Tuesday, July 01, 2008

When bloggers die

Spurred by headline on the conviction of the killer of Julia Campbell, I paid Julia's blog a visit just now. It's still up and will probably be so for the rest of the lifetime of Google. And that's just right, I think. It's a fitting memorial to a blogger and a dedicated soul.

That leads me to bring up a somewhat morbid but necessary question: what happens when bloggers die?

The answer, of course, is: it depends. Depends on what? First of all: was the blog hosted on a public platform, e.g., Blogger or Wordpress? Or was it self-hosted on a commercial web server?

It's a practical consideration. Think about it. Blogs on publicly hosted platforms last practically forever (barring an exception that I'll go into later) -- or as long as any company continues to host them. Self-hosted blogs will last only as long as the subscription does: when the contract ends, the blog goes down and the domain name goes to some SEO.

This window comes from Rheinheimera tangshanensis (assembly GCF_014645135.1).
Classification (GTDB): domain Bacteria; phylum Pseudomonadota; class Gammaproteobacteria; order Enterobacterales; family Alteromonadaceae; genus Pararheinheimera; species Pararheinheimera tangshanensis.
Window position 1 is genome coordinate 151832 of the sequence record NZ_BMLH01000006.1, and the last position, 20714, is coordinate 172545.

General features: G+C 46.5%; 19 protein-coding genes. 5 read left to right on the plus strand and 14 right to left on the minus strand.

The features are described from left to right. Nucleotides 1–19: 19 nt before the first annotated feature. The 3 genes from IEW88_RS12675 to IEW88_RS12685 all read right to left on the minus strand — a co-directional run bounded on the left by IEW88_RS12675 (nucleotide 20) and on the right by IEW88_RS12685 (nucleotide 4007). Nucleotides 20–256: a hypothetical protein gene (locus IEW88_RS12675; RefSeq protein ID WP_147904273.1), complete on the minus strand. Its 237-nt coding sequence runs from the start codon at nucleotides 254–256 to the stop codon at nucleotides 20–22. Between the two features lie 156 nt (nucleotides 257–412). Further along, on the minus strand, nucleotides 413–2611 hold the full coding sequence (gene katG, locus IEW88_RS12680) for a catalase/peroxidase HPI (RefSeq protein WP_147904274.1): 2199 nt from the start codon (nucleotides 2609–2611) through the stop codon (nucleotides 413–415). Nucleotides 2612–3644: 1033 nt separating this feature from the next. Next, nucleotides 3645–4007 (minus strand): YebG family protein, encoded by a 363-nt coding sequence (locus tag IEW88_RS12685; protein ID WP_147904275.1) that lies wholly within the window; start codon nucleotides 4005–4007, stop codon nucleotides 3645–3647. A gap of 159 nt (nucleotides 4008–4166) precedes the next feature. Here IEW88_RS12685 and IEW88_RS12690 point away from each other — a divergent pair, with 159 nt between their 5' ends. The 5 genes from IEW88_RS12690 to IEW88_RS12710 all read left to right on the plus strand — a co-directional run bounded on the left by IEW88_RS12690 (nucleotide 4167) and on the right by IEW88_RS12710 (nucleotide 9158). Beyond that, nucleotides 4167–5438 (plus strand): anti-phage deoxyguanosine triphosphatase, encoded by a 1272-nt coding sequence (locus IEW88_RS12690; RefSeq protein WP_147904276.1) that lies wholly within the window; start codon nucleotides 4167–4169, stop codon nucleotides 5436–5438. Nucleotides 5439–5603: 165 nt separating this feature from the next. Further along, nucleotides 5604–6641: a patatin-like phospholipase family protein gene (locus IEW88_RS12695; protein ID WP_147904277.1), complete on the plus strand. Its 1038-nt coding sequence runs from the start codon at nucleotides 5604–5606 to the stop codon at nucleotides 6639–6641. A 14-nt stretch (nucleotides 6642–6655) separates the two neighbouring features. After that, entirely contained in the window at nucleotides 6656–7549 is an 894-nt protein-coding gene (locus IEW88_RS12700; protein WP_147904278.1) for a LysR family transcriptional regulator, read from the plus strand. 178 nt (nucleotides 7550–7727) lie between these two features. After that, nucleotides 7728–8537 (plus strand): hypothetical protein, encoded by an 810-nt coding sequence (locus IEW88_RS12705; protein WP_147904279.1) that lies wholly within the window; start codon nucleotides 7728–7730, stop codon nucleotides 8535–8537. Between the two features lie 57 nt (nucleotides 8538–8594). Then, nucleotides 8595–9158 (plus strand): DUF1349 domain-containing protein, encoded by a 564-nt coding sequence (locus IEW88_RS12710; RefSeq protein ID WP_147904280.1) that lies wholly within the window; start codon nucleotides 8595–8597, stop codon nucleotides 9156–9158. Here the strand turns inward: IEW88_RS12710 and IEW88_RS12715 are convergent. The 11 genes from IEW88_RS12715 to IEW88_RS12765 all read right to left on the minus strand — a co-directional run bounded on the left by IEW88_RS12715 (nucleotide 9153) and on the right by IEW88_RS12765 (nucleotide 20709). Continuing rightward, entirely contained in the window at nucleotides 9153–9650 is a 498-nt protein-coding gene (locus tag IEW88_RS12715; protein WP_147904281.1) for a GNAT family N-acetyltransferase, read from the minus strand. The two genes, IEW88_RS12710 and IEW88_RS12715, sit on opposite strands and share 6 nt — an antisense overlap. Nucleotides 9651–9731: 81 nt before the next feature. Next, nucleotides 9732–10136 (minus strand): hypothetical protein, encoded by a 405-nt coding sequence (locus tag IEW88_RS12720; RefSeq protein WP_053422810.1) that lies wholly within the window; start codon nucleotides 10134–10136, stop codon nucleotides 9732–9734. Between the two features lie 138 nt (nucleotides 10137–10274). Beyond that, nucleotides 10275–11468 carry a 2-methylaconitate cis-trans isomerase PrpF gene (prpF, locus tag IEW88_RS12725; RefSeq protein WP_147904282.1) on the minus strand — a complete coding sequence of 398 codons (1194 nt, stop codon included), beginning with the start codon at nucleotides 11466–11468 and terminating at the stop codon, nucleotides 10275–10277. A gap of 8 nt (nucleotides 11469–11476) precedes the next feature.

From the point of view of web immortality, hosting on Blogger or Wordpress is probably the better deal.

Regardless, as a blogger, you should think about what happens when you shake off the mortal coil. Like all things of value, financial or emotional, it should figure in your will. Whether it's self-hosted or publicly-hosted, you might want to pass it on to someone you trust. After all, a blog is part of your persona, and, as in the case of Julia Campbell, it's something that the world will remember you by. You'll want to leave it in good hands.

Personally, I would like to post an announcement on this blog about my passing, when that happens. A simple thank-you-and-goodbye message, more like. For that to happen, I would have to include the account name, password, and final message in the will.

And, of course, someone I really trust.

Another story comes to mind: sometime last year, a friend died under very tragic and violent circumstances. There were dark suspicions and bitter accusations all around, and it all came to a head not long after her interment. The battleground, sadly, was the comments section of her Multiply blog. Friends who thought they were defending her honor just added fuel to the fire. It was sad because it seemed that peace continued to elude her even in death.

Fortunately, someone (not me) had the good sense to write the folks at Multiply. Pretty soon, her account was deactivated.

Still, that's one more memory gone.

What about you? Any thoughts and suggestions?